The plaintiffs in the case were represented by the Southern Poverty Law Center.

The award was granted despite protests from the company’s owners, who say that the lawsuit effectively bankrupted the company and its primary shareholders. Legal representatives for the defendants say that entire communities in Guatemala have essentially destroyed their own ability to make money in America because they targeted Eller & Sons. The lawsuit resulted in the company going out of business, which may have removed the only link those guest workers had to America.

Nonetheless, the class-action suit was successful in obtaining compensation for the 4,000 guest workers who were employed by the company during the 1990s and early 2000s. The company had allegedly failed to pay the workers the federal minimum wage. Workers also contended that Eller & Sons should have paid a prevailing wage instead of the unreasonably low rates.

Attorneys say that the result of this case shows a judicial commitment to protecting workers throughout the nation. Even guest workers deserve to receive a minimum standard of treatment, according to legal teams associated with the case. They say that the decision will have long-lasting effects because it will give employers reason to reconsider their wage policies considering guest workers and legal residents.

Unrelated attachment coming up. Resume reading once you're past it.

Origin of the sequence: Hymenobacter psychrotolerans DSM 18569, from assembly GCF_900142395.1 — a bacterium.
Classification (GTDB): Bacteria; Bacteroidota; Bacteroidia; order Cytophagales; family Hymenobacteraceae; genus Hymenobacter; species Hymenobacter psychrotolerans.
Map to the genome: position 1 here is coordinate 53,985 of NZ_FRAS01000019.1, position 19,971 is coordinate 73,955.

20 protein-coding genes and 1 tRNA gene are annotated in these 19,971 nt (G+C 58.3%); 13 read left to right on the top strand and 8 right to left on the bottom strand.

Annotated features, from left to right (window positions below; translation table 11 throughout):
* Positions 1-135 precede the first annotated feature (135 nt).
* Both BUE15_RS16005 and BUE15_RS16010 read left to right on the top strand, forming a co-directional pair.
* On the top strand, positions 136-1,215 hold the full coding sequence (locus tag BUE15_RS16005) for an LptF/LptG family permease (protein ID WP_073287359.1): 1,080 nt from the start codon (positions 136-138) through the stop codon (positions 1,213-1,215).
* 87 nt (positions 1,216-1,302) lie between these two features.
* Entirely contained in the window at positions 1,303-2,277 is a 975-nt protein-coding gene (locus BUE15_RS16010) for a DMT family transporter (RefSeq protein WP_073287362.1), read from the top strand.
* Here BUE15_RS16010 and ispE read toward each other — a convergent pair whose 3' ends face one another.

In this case, not only had the employer failed to pay the federal minimum wage, but it had also failed to provide a prevailing wage; that means that people doing similar work in the area were receiving significantly more money for the same skilled work.

Source: The Atlanta-Journal Constitution, “Judge: Georgia company must pay foreign workers $11.8 million,” Jeremy Redmon, Oct. 30, 2012.

Employer accused of forcing employee to house prostitutes